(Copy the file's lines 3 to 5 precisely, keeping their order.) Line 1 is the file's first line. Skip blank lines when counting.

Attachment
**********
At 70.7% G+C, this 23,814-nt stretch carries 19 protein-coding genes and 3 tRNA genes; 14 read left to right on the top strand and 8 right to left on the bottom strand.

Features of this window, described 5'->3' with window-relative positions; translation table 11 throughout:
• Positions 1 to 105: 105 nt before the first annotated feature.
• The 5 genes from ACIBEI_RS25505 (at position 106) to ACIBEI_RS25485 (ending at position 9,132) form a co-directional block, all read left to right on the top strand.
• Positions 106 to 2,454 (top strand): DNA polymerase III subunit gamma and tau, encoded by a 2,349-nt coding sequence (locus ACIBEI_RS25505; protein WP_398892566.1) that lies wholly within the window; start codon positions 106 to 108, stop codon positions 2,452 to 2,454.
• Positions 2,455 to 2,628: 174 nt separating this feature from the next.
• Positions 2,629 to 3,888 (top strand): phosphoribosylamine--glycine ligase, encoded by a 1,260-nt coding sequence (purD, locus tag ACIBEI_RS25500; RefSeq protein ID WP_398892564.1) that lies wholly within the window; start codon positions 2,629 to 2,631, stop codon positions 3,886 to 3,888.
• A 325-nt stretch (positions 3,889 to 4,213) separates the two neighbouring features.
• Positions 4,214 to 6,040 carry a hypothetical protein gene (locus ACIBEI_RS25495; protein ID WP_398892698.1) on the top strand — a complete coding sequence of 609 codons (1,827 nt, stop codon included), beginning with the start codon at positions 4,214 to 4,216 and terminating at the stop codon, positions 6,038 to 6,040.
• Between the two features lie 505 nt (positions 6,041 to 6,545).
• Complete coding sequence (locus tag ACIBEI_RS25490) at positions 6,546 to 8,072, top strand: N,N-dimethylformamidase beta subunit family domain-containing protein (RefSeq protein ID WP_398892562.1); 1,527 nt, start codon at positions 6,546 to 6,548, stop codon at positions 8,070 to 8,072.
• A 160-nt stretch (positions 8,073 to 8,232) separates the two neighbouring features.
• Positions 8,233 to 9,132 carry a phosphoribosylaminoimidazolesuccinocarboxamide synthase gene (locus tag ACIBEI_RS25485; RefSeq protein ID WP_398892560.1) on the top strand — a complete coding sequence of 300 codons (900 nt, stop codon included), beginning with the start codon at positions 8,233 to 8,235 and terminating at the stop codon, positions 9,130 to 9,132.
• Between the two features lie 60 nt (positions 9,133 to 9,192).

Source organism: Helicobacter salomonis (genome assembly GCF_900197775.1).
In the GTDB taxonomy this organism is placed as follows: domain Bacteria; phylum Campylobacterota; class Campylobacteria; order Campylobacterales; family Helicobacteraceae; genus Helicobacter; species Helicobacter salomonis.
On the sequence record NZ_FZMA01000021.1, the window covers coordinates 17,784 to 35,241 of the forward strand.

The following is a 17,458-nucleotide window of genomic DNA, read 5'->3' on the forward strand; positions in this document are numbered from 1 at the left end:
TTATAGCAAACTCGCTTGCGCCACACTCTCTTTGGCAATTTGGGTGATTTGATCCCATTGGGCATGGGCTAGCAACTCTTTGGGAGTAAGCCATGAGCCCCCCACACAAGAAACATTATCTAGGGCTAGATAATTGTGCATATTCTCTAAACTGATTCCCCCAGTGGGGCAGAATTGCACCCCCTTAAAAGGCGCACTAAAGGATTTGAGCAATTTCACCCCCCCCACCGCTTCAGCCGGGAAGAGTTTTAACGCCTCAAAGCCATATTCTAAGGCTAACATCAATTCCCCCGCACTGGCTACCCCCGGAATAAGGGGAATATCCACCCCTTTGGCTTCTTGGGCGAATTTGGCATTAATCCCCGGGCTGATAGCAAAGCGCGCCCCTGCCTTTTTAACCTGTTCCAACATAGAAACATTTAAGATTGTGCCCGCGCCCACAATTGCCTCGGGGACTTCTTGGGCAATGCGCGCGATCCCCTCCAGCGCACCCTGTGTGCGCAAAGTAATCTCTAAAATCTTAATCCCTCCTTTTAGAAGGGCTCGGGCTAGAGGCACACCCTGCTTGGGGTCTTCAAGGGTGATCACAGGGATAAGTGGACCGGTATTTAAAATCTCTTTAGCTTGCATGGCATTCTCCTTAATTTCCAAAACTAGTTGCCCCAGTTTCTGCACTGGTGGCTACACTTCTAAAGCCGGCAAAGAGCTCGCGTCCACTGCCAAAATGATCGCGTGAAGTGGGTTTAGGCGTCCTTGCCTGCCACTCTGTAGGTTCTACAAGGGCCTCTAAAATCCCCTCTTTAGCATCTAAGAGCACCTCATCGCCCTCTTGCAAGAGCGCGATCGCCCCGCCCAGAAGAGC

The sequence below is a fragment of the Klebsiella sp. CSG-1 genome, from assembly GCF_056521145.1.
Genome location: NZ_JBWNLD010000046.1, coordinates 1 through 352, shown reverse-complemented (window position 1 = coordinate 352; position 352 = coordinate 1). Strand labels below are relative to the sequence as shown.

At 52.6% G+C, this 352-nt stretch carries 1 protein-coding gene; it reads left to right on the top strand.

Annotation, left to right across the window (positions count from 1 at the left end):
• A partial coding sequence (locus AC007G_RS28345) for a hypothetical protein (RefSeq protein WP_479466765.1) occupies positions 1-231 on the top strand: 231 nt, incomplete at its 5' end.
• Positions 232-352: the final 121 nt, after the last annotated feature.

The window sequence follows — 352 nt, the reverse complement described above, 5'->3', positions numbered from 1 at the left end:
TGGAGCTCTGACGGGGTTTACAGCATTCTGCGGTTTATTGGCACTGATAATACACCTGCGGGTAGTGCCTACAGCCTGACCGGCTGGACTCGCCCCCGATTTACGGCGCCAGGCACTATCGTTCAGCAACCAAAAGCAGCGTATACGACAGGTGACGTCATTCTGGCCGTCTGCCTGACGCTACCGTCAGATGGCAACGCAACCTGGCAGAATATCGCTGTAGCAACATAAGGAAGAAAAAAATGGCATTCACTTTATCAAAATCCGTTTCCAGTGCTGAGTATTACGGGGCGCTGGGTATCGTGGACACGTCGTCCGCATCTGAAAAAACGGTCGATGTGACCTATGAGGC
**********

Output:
• Positions 1 to 105: 105 nt before the first annotated feature.
• The 5 genes from ACIBEI_RS25505 (at position 106) to ACIBEI_RS25485 (ending at position 9,132) form a co-directional block, all read left to right on the top strand.
• Positions 106 to 2,454 (top strand): DNA polymerase III subunit gamma and tau, encoded by a 2,349-nt coding sequence (locus ACIBEI_RS25505; protein WP_398892566.1) that lies wholly within the window; start codon positions 106 to 108, stop codon positions 2,452 to 2,454.